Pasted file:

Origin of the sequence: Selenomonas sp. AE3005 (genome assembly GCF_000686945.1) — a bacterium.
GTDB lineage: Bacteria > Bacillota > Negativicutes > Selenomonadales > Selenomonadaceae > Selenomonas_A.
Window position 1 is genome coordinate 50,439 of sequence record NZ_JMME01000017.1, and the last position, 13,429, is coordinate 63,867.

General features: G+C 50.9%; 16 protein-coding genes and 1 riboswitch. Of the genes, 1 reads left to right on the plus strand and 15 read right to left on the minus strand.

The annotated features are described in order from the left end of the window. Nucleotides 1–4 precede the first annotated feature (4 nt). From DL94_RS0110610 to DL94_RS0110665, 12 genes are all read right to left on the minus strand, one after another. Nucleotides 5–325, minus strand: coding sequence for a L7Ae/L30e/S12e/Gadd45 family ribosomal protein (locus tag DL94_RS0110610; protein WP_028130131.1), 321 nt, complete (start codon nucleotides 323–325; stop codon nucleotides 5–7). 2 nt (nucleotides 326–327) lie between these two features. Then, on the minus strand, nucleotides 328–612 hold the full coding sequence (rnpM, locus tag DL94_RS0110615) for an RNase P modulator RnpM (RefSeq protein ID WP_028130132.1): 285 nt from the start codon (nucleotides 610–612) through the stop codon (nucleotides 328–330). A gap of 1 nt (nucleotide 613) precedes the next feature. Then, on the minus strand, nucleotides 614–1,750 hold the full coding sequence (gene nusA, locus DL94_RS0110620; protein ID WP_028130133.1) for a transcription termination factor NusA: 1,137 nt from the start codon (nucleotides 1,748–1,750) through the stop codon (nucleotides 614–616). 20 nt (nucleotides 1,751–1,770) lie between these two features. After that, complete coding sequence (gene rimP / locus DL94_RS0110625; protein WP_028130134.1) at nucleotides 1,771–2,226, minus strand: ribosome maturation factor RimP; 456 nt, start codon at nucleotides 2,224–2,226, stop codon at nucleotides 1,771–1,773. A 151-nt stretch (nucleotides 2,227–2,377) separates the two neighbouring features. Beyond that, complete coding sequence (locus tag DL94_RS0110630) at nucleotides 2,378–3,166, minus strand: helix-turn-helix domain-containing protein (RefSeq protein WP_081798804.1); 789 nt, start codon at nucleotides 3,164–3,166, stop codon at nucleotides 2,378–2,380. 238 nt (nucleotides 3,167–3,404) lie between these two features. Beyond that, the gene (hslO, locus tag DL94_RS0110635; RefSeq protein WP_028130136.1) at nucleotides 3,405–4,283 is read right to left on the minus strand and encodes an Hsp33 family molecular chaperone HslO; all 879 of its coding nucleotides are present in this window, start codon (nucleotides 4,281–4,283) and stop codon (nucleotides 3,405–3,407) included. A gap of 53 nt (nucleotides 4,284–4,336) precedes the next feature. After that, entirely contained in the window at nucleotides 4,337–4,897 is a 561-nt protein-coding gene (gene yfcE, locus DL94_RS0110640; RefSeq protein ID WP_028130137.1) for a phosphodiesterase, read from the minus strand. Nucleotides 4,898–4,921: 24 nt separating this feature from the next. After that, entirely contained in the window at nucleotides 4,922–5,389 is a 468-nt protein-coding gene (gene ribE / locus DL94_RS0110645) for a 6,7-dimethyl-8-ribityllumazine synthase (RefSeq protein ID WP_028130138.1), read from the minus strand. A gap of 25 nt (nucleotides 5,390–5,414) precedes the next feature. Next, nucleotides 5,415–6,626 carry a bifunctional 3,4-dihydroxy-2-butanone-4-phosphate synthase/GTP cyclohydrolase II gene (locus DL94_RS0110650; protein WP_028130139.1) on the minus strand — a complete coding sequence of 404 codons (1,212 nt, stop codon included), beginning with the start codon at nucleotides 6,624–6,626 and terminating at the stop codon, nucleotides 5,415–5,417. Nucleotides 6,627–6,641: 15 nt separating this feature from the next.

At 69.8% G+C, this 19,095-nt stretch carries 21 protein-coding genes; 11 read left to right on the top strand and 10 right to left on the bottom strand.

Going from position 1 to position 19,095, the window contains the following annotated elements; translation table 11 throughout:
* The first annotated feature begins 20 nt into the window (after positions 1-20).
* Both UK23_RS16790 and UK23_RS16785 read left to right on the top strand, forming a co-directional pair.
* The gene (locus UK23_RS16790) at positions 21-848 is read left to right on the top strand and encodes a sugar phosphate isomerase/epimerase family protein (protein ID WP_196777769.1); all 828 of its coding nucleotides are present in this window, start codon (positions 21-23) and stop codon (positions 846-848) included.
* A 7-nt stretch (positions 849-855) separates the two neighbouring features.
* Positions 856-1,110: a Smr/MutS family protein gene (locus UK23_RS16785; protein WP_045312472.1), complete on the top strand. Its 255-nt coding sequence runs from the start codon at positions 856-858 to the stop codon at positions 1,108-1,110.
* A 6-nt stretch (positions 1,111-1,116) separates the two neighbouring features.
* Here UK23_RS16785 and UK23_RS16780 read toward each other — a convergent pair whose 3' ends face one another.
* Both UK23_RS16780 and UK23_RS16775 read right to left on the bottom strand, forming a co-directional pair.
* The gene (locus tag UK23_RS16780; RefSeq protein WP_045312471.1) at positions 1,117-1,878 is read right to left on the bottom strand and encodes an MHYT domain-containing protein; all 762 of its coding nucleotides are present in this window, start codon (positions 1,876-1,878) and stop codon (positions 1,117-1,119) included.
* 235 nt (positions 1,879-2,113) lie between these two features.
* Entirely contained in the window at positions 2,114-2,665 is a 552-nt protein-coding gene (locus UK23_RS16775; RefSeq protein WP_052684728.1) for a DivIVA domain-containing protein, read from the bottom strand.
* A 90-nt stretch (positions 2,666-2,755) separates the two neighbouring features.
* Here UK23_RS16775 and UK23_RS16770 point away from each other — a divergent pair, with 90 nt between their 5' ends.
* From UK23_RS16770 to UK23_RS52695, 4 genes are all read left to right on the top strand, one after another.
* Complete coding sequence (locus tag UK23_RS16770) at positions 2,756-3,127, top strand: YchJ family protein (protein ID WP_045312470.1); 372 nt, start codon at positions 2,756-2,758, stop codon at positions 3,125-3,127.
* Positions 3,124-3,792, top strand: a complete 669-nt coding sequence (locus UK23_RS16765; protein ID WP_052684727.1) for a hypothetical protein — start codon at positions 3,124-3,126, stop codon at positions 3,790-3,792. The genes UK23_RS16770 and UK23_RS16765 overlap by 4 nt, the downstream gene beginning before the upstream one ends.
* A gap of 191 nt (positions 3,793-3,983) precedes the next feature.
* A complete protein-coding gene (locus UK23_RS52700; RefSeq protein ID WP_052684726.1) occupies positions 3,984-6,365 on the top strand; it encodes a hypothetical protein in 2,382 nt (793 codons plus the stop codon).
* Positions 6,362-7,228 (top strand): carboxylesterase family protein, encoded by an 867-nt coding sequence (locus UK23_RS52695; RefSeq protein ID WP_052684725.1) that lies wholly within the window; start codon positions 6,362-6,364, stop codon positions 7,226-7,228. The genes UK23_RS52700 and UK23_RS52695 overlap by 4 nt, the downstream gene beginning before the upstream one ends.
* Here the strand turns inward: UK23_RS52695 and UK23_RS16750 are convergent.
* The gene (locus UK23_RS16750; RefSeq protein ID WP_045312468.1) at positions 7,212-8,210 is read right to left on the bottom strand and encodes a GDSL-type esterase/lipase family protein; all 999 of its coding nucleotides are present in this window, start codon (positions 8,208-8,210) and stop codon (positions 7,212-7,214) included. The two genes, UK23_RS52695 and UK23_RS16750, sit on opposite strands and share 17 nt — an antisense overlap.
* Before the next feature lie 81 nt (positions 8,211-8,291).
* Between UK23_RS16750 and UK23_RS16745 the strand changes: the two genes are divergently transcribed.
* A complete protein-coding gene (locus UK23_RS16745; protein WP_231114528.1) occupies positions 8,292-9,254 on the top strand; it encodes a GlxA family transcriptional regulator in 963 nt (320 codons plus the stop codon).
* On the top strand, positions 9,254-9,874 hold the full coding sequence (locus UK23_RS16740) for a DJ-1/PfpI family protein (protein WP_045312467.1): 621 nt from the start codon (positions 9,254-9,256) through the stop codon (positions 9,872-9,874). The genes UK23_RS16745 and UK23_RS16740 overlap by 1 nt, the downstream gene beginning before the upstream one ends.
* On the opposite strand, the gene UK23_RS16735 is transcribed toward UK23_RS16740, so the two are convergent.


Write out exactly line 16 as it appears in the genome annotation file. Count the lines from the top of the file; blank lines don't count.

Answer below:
* The gene (locus tag UK23_RS16780; RefSeq protein WP_045312471.1) at positions 1,117-1,878 is read right to left on the bottom strand and encodes an MHYT domain-containing protein; all 762 of its coding nucleotides are present in this window, start codon (positions 1,876-1,878) and stop codon (positions 1,117-1,119) included.